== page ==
We pretty much zigzagged our way to the top from here. Each time we’d go up, hit a small cliff, then find a rope or tape dangling down to drag us up to the next level. At one point the setup even included a precarious rock-pile which has been built as a foothold.

Along one of the ledges near the top we found a small camp cave, complete with billy, then further along a large tree with tapes hanging half way down its trunk. Given the tree had clearly tumbled from the ledge after the slings were installed — despite being quite large — it demonstrated just how precarious even a bomber-looking natural anchor can be.
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Looking back into the Grose from the ridge top (photo Tom Begić)

In no time we were through the last cliffs and made our way out to the point. We were rewarded with stunning views. Either side the gorges carves by Alpheus and Arethusa, in front of us their impressive confluence, then beyond the towering escarpments of the Grose opening out.

After a pause to enjoy the stunning vista we grabbed our packs and set off for the cars. A reasonable footpad followed the ridge, eventually hitting an old fire trail that quickly had us home.

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Exploring the ridge between Arethusa and Alpheus Canyons

All up, despite taking a long route in, exploring more of the creek, and having a long lunch, the whole trip had only taken about seven and a half hours. Not bad considering that the stories of Arethusa trips turning into epics had been one of the things that put me off doing a trip there for so long!

As we drove back down Mt Hay Road I paused to recover the hub cap that had bounced free on the drive out, before we all headed to the Alex for a well deserved dinner.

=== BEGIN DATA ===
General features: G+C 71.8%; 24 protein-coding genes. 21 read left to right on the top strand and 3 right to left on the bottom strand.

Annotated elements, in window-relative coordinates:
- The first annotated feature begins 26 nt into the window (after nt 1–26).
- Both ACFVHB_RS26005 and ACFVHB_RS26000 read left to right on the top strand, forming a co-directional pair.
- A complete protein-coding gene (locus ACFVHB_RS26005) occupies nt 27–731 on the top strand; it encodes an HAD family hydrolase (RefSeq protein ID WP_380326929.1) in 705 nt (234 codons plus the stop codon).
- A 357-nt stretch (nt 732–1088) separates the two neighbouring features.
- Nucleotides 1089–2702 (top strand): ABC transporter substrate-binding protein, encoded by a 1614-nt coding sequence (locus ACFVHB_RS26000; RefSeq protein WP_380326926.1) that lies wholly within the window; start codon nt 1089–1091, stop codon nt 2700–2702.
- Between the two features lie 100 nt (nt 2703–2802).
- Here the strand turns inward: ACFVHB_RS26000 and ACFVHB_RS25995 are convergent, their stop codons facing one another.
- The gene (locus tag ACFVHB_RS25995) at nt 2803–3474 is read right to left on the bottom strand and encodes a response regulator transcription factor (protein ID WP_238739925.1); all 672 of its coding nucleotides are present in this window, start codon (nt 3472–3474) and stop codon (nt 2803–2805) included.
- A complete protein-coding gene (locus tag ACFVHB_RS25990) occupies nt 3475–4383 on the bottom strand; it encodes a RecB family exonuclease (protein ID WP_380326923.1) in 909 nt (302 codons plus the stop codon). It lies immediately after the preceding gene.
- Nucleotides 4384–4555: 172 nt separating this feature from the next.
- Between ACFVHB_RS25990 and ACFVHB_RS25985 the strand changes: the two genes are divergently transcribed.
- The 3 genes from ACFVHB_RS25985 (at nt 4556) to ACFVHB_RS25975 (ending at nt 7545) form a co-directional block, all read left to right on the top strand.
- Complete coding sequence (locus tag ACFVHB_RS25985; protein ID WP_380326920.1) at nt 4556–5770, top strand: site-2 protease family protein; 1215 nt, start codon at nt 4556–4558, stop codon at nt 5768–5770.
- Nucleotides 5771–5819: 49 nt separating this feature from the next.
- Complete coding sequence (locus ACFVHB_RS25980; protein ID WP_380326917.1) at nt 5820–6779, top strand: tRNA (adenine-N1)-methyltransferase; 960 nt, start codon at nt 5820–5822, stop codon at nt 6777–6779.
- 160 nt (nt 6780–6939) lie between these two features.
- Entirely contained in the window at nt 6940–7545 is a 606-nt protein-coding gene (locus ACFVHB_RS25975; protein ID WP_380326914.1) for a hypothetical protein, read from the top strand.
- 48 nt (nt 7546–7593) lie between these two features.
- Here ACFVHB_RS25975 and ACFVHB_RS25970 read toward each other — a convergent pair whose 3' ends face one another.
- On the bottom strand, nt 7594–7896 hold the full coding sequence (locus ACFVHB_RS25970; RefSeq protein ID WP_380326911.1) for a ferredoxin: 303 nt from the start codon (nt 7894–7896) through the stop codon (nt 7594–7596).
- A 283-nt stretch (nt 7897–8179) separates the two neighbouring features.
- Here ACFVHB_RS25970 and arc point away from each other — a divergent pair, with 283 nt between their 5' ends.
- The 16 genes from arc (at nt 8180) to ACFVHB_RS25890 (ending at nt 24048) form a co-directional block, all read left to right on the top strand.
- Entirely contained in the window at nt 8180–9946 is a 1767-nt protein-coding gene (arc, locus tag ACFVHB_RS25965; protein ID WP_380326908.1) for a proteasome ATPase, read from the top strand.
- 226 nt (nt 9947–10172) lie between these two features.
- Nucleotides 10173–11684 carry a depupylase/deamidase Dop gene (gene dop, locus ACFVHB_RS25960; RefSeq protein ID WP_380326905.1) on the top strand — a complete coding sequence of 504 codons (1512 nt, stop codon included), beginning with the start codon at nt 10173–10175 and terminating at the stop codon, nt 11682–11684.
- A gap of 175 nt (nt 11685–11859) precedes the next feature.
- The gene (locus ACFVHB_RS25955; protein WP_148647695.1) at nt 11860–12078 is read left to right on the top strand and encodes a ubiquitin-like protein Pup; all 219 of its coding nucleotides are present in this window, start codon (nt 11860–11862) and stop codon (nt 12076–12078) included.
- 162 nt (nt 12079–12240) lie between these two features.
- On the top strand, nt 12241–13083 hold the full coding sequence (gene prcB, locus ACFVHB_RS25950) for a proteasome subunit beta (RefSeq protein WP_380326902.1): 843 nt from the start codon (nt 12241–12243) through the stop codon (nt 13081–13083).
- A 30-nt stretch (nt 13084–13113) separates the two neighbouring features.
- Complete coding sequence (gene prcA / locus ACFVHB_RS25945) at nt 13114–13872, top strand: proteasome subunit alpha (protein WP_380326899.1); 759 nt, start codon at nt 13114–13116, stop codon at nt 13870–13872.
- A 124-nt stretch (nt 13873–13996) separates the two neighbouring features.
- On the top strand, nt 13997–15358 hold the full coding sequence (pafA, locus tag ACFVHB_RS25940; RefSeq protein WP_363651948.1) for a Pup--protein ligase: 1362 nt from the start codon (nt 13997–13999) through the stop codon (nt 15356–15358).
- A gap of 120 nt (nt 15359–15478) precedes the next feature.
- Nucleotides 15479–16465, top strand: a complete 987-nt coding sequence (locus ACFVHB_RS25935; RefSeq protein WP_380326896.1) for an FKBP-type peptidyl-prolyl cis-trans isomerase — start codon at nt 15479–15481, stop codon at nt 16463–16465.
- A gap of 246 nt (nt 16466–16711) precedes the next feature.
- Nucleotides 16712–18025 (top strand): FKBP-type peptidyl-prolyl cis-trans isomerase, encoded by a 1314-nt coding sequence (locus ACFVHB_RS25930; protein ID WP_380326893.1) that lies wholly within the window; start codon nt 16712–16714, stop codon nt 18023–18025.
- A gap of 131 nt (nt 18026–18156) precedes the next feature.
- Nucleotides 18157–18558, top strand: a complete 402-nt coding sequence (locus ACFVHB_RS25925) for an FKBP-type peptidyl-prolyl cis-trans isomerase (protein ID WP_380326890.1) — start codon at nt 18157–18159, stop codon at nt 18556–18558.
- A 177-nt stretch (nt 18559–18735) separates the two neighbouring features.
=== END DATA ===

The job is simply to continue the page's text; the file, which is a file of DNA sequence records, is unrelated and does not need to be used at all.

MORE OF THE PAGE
Even sitting in the beer garden the late afternoon sun was scorching. It had been an absolutely perfect day for a wet canyon, and the combination of higher water flows and plenty of sunshine had probably helped Arethusa Canyon to greatly exceed all our expectations.

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All smiles after a great day of canyoning (photo Tom Begić)

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3 thoughts on “Arethusa and Alpheus Canyons

  1. Not often I get to comment on a canyon trip, as you’ve probably realize they’re just not my scene. Arethusa has always interested me however, probably due to the Blue Mountaineers’ 1931 and SBW / Rover Ramblers 1938 antics in climbing out from the valley below. I’ve always regretted not doing the canyon in my younger days, but I guess now I don’t have to – Tom’s photos are by far the best I‘ve seen.
    Decades back it was common to go in from the Medlow side, there being a (Ben Esgate?) walk in route down the creek at 5355,723 then abseil the main falls and walk out round the base of Carne Wall and up the Old Pt Pilcher Track. Maybe this was why there were some long days.
    Arethusa Falls, by the way, are most impressive when you’re on the ledge next to them unsuccessfully trying to find a way up from the bottom.

    • Glad you enjoyed the pics Graeme and thanks for the great feedback (I’m still / always learning). Nice history story too.
      p.s. no worries about the camera Tim, another “108” canyon trips together and we should be square! ;). As they say, “excrement occurs”. cya next time with a lanyard! 🙂

    • Thanks for that Graeme. Interesting to hear of that walk in route. The traditional canyoners route comes in very near there, but requires abseils. I’ll have to check this way. The gully it comes down does appear quite major from below, and looks like a pass that would go. And yes, I think the walk around Carne Wall is behind many of the late days, although the net is littered with trip reports of the short climbing exit going wrong.